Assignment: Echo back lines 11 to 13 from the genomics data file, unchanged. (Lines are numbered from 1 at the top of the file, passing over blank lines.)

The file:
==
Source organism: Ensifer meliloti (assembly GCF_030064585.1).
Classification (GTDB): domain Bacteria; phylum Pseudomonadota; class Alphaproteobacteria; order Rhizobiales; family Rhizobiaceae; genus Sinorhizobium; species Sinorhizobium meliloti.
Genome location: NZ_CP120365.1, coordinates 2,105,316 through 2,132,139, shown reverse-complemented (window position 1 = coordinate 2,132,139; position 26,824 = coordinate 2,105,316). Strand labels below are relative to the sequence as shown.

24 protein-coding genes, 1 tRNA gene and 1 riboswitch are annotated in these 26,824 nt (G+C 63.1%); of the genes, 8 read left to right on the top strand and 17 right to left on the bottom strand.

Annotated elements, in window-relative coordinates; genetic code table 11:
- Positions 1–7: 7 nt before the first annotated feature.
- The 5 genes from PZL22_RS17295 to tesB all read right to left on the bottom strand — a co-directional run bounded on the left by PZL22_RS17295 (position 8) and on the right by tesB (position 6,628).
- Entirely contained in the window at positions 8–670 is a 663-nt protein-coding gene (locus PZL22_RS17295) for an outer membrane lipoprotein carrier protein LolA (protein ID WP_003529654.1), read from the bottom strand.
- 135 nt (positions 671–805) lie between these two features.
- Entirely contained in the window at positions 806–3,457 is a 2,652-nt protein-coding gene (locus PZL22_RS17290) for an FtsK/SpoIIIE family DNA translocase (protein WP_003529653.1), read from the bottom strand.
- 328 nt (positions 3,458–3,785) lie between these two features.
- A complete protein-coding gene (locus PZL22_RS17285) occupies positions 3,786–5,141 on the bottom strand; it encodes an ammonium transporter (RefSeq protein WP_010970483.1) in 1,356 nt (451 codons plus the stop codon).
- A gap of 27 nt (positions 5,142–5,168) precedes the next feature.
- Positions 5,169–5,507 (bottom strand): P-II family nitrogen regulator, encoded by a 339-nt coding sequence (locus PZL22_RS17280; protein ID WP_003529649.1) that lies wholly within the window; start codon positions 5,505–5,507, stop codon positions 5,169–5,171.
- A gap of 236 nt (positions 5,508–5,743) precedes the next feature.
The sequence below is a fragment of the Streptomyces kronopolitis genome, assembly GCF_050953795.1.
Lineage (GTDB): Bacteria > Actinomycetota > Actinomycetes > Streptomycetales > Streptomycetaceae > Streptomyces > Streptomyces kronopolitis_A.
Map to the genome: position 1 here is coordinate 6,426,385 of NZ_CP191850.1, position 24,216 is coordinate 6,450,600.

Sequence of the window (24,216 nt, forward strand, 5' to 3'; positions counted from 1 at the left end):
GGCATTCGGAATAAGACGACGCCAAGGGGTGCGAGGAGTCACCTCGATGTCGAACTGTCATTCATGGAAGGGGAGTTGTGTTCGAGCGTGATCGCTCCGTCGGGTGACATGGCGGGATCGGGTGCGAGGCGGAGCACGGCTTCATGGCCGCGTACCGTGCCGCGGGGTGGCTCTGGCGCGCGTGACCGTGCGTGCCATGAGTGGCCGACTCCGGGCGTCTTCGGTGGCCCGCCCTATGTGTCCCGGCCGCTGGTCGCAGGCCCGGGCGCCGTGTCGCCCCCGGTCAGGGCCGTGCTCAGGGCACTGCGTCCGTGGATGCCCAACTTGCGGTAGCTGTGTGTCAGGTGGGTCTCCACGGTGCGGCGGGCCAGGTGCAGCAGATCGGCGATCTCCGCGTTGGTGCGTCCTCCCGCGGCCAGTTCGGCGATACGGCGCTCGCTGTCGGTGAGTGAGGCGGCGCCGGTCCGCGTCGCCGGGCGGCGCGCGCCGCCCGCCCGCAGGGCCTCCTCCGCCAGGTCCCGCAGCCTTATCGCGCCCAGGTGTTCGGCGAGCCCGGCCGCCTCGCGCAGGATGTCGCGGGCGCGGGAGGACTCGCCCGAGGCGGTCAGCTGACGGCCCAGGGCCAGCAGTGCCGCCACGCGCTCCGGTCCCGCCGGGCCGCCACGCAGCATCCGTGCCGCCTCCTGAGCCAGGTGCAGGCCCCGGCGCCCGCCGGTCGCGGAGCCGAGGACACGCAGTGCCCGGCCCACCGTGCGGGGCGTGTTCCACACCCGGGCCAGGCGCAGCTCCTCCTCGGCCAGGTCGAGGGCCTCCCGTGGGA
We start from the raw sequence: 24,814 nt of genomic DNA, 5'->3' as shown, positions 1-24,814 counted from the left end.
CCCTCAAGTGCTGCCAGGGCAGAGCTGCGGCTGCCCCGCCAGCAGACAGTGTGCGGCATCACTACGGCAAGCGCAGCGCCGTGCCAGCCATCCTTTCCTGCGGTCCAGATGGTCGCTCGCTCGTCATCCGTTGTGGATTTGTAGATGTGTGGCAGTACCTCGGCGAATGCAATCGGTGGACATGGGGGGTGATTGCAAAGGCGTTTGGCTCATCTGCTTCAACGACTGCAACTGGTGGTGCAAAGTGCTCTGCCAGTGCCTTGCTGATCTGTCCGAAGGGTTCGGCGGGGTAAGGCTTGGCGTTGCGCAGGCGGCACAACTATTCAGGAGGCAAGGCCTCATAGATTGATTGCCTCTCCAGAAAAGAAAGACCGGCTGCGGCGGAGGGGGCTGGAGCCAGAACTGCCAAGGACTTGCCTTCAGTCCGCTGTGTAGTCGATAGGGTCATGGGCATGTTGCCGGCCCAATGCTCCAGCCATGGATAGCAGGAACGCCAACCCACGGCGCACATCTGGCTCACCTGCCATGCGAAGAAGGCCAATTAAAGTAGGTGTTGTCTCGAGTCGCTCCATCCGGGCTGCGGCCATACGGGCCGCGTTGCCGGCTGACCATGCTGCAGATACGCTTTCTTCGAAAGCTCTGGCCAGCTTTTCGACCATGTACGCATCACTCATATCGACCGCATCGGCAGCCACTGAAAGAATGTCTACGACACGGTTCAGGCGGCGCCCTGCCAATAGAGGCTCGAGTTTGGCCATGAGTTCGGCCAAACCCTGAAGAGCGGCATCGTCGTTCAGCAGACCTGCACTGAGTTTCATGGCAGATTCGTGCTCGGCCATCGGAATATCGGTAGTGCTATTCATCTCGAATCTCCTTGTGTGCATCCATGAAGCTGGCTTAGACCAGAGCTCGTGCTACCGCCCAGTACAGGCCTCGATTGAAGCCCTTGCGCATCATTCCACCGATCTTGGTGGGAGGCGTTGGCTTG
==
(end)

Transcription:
- 328 nt (positions 3,458–3,785) lie between these two features.
- A complete protein-coding gene (locus PZL22_RS17285) occupies positions 3,786–5,141 on the bottom strand; it encodes an ammonium transporter (RefSeq protein WP_010970483.1) in 1,356 nt (451 codons plus the stop codon).
- A gap of 27 nt (positions 5,142–5,168) precedes the next feature.